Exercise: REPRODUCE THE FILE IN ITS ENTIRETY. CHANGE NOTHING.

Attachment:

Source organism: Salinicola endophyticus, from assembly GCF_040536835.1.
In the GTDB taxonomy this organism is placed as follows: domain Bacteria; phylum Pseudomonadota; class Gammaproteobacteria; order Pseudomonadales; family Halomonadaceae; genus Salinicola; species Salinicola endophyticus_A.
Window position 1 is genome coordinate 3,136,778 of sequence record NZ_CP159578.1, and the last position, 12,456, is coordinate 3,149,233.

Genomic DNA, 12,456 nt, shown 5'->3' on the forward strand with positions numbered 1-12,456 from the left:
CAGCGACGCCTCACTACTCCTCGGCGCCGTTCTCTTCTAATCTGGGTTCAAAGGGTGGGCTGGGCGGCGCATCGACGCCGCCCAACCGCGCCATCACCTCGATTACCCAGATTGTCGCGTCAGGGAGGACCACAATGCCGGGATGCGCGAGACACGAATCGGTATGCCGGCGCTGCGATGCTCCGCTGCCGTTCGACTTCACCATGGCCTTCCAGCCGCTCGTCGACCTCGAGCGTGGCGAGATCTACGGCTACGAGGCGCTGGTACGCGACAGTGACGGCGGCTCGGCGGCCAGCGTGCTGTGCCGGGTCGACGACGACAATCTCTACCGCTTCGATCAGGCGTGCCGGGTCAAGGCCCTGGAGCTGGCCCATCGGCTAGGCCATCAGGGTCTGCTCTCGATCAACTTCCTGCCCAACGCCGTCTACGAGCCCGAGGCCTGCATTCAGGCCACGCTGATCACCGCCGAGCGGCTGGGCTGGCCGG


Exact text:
Source organism: Salinicola endophyticus, from assembly GCF_040536835.1.
In the GTDB taxonomy this organism is placed as follows: domain Bacteria; phylum Pseudomonadota; class Gammaproteobacteria; order Pseudomonadales; family Halomonadaceae; genus Salinicola; species Salinicola endophyticus_A.
Window position 1 is genome coordinate 3,136,778 of sequence record NZ_CP159578.1, and the last position, 12,456, is coordinate 3,149,233.

Genomic DNA, 12,456 nt, shown 5'->3' on the forward strand with positions numbered 1-12,456 from the left:
CAGCGACGCCTCACTACTCCTCGGCGCCGTTCTCTTCTAATCTGGGTTCAAAGGGTGGGCTGGGCGGCGCATCGACGCCGCCCAACCGCGCCATCACCTCGATTACCCAGATTGTCGCGTCAGGGAGGACCACAATGCCGGGATGCGCGAGACACGAATCGGTATGCCGGCGCTGCGATGCTCCGCTGCCGTTCGACTTCACCATGGCCTTCCAGCCGCTCGTCGACCTCGAGCGTGGCGAGATCTACGGCTACGAGGCGCTGGTACGCGACAGTGACGGCGGCTCGGCGGCCAGCGTGCTGTGCCGGGTCGACGACGACAATCTCTACCGCTTCGATCAGGCGTGCCGGGTCAAGGCCCTGGAGCTGGCCCATCGGCTAGGCCATCAGGGTCTGCTCTCGATCAACTTCCTGCCCAACGCCGTCTACGAGCCCGAGGCCTGCATTCAGGCCACGCTGATCACCGCCGAGCGGCTGGGCTGGCCGG